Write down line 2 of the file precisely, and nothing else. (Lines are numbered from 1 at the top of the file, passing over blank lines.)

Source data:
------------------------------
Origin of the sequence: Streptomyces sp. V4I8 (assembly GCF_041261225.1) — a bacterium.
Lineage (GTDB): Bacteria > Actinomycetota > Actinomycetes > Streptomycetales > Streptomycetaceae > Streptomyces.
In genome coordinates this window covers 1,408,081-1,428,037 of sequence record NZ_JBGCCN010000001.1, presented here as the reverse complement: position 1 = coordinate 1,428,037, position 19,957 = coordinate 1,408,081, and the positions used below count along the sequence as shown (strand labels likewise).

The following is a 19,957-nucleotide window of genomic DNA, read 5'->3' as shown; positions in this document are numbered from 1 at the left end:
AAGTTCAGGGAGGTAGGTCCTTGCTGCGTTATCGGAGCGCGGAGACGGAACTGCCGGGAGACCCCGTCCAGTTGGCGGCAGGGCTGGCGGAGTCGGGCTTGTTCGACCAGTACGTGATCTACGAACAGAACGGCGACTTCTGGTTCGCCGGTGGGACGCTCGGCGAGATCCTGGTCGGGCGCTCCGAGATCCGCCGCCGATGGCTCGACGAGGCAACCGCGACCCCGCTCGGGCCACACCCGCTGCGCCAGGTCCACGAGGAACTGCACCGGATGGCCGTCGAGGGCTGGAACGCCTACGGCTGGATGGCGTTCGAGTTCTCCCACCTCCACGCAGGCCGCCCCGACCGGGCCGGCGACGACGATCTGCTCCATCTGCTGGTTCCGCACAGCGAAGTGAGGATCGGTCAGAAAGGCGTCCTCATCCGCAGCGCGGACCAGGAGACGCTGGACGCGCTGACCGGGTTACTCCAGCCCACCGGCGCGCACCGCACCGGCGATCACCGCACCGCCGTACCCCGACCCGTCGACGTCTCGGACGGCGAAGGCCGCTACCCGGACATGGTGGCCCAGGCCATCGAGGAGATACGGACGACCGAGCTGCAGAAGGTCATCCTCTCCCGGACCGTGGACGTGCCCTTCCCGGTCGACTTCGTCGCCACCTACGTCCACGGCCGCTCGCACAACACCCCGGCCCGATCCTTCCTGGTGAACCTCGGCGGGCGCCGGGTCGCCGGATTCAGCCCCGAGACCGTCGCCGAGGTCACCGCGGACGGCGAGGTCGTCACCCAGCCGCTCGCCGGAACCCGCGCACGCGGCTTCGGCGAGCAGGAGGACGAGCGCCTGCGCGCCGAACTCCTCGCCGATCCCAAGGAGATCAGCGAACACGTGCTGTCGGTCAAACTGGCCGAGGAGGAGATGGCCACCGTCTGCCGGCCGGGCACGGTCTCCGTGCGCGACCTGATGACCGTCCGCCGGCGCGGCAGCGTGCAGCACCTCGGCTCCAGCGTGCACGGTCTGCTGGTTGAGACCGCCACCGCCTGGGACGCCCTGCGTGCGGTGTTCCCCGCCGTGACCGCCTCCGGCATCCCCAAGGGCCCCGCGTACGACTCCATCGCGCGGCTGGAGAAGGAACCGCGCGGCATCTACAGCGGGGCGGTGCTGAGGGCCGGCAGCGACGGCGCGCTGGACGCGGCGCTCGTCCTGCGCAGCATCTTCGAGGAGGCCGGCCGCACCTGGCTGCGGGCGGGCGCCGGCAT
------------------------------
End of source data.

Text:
Lineage (GTDB): Bacteria > Actinomycetota > Actinomycetes > Streptomycetales > Streptomycetaceae > Streptomyces.